Our passage starts to in chapter five at verse 1. Let’s take a look, “For we know that if the earthly tent we live in is destroyed, we have a building from God, an eternal house in heaven, not built by human hands.” Before we get into the guarantee, we have to understand the context and see what’s going on in the text. Paul starts this chapter making comparisons between earthly tents and heavenly buildings. But when you get deeper into the text, we find that he is really comparing our earthly body to a tent. But why in the world would he compare our body to a tent? Well, firstly, our bodies have more in common with tents than we realize and secondly, I think he wants us to realize the frailty of this world and so he doesn’t want us to put all our hope into our bodies or this world but into something that will last, like God and in heaven.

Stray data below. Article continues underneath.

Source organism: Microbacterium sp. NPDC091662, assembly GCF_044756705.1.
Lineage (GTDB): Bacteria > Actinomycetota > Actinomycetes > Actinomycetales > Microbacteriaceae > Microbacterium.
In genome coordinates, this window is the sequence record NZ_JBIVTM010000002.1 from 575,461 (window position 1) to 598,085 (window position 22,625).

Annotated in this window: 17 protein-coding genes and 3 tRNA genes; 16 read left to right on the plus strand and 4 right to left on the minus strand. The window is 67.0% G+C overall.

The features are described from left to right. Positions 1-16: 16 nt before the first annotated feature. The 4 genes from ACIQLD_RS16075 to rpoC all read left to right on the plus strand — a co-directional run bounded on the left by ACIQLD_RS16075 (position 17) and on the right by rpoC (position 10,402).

It seems that Paul spoke of tents because it was something that he was familiar with because he manufactured them. He was a tentmaker by trade (Act 18:3). I think tents, by design, were meant to be temporary. They were designed for mobility, to be portable, quick to set up and easy to break down as you packed up and broke camp heading for your next location. Tents were not meant for permanent dwelling. They don’t hold up to the harsh elements, such as the wind and the rain. One summer, we went on vacation to camp in Iowa with some of our friends. While we were there, we experience a windstorm with 60 mph winds. Over the years, I’ve camped in some pretty diverse and somewhat harsh elements, rain and snow, but that windstorm was one of the most difficult nights I’ve ever experienced. Two family’s tents collapsed and were destroyed that night. I remember Liz and I, lying on our backs with our legs braced against the tent poles trying to hold them up. I pulled our van up next to our tent to try and block the wind, but it had little effect. When those gusts came swirling through, I would see the tent get squished down flat until I could see the outlines of the people lying down inside. It was a night I don’t think I’ll ever forget.